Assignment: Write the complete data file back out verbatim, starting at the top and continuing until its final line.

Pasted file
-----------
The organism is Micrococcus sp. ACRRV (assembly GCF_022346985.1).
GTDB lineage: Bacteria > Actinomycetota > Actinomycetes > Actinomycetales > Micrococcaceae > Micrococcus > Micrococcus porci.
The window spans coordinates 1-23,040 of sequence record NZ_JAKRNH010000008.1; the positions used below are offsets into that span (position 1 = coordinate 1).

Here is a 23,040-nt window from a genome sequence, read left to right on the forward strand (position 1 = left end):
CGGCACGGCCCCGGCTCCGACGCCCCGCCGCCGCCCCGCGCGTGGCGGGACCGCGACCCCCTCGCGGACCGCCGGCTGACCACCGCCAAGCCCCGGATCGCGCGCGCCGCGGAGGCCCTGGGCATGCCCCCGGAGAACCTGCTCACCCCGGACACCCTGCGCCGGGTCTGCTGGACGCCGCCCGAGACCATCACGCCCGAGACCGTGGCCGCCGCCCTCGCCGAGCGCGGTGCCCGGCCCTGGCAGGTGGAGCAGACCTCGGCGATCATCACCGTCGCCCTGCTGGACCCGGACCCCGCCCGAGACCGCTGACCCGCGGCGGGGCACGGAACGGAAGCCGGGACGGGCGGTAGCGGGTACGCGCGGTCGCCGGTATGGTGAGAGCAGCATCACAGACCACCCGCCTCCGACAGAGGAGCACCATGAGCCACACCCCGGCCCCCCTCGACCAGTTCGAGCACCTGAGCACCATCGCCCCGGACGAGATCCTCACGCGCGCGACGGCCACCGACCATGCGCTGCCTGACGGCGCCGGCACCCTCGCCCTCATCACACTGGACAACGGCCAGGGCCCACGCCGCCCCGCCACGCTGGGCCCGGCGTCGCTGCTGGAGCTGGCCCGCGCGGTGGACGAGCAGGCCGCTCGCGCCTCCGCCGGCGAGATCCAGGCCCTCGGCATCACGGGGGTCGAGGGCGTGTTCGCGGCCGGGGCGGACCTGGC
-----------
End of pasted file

The organism is Micrococcus sp. ACRRV (assembly GCF_022346985.1).
GTDB lineage: Bacteria > Actinomycetota > Actinomycetes > Actinomycetales > Micrococcaceae > Micrococcus > Micrococcus porci.
The window spans coordinates 1-23,040 of sequence record NZ_JAKRNH010000008.1; the positions used below are offsets into that span (position 1 = coordinate 1).

Here is a 23,040-nt window from a genome sequence, read left to right on the forward strand (position 1 = left end):
CGGCACGGCCCCGGCTCCGACGCCCCGCCGCCGCCCCGCGCGTGGCGGGACCGCGACCCCCTCGCGGACCGCCGGCTGACCACCGCCAAGCCCCGGATCGCGCGCGCCGCGGAGGCCCTGGGCATGCCCCCGGAGAACCTGCTCACCCCGGACACCCTGCGCCGGGTCTGCTGGACGCCGCCCGAGACCATCACGCCCGAGACCGTGGCCGCCGCCCTCGCCGAGCGCGGTGCCCGGCCCTGGCAGGTGGAGCAGACCTCGGCGATCATCACCGTCGCCCTGCTGGACCCGGACCCCGCCCGAGACCGCTGACCCGCGGCGGGGCACGGAACGGAAGCCGGGACGGGCGGTAGCGGGTACGCGCGGTCGCCGGTATGGTGAGAGCAGCATCACAGACCACCCGCCTCCGACAGAGGAGCACCATGAGCCACACCCCGGCCCCCCTCGACCAGTTCGAGCACCTGAGCACCATCGCCCCGGACGAGATCCTCACGCGCGCGACGGCCACCGACCATGCGCTGCCTGACGGCGCCGGCACCCTCGCCCTCATCACACTGGACAACGGCCAGGGCCCACGCCGCCCCGCCACGCTGGGCCCGGCGTCGCTGCTGGAGCTGGCCCGCGCGGTGGACGAGCAGGCCGCTCGCGCCTCCGCCGGCGAGATCCAGGCCCTCGGCATCACGGGGGTCGAGGGCGTGTTCGCGGCCGGGGCGGACCTGGC